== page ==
4 Moves to Prevent Ankle Injury

Your ankles will thank you for better mobility.

Any runner knows a quick Google search will turn up effective training plans for marathons, 10k and 5k runs, and hundreds of tips for getting faster, improving endurance and even fighting boredom on long runs.

But when it comes to longevity—being healthy enough to run for as many years as we enjoy it— many of us are largely running on faith.

Trickle-down recovery

These days, every sport has top athletes reaching new, amazing achievements at older ages than we used to think possible. (Just Google “Oldest Olympian 2016” to see what we mean.)

And it’s no accident. One of the biggest open secrets the elite athletes have is planned recovery. This includes rest and sleep but also methods like mobility training to reduce wear and tear on the body.

Mobility training

In a healthy human body, bones don’t touch, they float within a structure of connective tissue, skin and muscles. Mobility is our ability to maintain this float. Repetitive movements, injuries, inflammation and inactivity can decrease our mobility.

But we don’t need to just hope we don’t lose mobility. We can train it. All we need is a plan.

A systematic approach to mobility can work for any area of the body. Here, we’ll focus on our ankles to reduce wear and tear not only on the joints of our feet but also on our knees and lower back.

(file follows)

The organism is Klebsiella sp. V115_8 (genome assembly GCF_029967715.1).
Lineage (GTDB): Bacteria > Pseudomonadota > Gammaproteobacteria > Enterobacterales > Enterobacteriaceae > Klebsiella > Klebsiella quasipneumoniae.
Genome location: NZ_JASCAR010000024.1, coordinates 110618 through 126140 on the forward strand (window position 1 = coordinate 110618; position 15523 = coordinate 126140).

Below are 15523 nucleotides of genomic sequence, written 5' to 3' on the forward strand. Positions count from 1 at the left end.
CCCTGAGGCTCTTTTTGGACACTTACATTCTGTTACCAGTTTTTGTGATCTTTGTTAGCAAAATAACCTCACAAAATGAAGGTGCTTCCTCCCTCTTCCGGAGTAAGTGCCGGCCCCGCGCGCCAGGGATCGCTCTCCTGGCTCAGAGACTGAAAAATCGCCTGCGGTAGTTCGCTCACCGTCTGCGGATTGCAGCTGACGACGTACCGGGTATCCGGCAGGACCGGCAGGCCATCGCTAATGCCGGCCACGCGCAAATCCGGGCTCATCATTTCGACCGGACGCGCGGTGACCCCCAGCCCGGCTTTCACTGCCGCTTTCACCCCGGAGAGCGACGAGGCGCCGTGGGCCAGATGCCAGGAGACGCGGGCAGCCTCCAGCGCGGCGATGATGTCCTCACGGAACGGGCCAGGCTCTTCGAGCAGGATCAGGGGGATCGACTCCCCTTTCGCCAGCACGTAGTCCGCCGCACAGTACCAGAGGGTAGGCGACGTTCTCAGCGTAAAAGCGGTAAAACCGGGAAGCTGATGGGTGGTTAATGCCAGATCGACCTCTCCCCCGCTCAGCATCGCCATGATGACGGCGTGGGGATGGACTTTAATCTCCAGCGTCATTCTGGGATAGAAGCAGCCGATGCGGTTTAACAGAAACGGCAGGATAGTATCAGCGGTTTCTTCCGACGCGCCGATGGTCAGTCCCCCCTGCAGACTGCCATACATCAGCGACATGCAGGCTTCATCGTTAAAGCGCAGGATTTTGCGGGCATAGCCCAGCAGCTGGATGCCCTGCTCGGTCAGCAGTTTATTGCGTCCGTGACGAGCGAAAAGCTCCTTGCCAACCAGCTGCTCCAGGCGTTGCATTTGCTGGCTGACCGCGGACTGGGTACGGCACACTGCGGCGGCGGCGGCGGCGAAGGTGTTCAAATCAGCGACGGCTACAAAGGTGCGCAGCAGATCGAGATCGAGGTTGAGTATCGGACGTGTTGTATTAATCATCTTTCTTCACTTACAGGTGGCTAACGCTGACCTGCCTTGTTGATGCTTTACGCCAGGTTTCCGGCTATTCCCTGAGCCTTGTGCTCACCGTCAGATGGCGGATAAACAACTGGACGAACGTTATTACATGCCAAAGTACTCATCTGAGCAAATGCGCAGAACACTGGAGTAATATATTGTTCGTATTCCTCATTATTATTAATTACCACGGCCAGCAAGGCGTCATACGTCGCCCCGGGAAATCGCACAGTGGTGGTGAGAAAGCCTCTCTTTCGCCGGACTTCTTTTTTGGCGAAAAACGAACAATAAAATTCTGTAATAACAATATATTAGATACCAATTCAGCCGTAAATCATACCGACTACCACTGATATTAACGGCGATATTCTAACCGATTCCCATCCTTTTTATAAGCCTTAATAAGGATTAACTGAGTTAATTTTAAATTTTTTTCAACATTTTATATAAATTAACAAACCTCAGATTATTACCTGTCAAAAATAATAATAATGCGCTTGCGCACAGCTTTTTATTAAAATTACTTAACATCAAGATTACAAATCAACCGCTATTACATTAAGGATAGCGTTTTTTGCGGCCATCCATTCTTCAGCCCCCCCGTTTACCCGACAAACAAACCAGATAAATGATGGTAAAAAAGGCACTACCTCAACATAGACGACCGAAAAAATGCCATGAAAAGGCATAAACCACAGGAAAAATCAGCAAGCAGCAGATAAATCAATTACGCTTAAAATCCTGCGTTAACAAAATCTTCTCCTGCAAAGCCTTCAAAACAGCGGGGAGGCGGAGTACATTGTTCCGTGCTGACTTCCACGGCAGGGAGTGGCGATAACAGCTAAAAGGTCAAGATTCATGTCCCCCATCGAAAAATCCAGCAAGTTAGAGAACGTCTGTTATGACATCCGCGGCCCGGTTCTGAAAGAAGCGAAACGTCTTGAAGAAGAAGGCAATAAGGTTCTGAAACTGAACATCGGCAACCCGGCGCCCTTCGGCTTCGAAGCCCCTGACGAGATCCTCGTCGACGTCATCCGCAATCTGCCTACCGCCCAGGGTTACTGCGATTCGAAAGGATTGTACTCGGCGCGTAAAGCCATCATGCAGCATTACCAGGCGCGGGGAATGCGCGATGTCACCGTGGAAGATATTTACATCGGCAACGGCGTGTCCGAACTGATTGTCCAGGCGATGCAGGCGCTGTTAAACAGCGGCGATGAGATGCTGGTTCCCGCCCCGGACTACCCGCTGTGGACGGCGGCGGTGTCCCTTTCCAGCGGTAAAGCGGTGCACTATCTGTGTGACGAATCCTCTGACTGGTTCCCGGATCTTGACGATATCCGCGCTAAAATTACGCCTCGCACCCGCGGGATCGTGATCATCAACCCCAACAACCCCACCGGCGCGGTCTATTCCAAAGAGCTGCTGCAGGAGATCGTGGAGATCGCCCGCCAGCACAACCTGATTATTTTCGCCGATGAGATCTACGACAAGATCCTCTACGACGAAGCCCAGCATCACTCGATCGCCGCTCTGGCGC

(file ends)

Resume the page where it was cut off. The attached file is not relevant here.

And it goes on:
1. Calm the system

First, we need to relax our nervous system. Guarding is a protective mechanism that kicks in as a response to an injury or near miss. It tightens up everything around a joint, preventing movement.

This is helpful while we are injured, but it causes problems when it stays on high alert after the injury has healed.

This Ankle Squash With Slow Breathing will reduce guarding and create more mobility through the front of the ankle.


2. Circulate and hydrate

When the nervous system locks down a joint, it prevents movement. This blocks normal circulation, dehydrates the tissues in the area and shrinks the float in our joint. We can support normal function with techniques like this Ankle Rub Plus Scrub.


3. Re-educate the muscles

Have you ever stepped wrong while walking and then felt like your stride was “off” afterward? That stumble disrupted the rhythm and timing of your muscles, which is also a symptom of limited mobility.

In this Multidirectional Foot Flex, we turn the various stabilizer muscles that surround the foot, ankle and hips on and off to restore normal rhythm and timing to the muscles.


NOTE: Only reach with your foot as far as you can while staying in control.

NOTE: Only reach the weight out as far as you can with good control.

4. Put it all together

To maintain the mobility we just created, we need to practice using it. In this Ankle Mobility Circuit, we create and maintain space as we move in multiple directions, with various levels of resistance. A mobility circuit like this can serve as a prep before a run or workout (one to two circuits) or as a stand-alone workout on recovery days (four circuits).


Photo credit: Death to the Stock Photo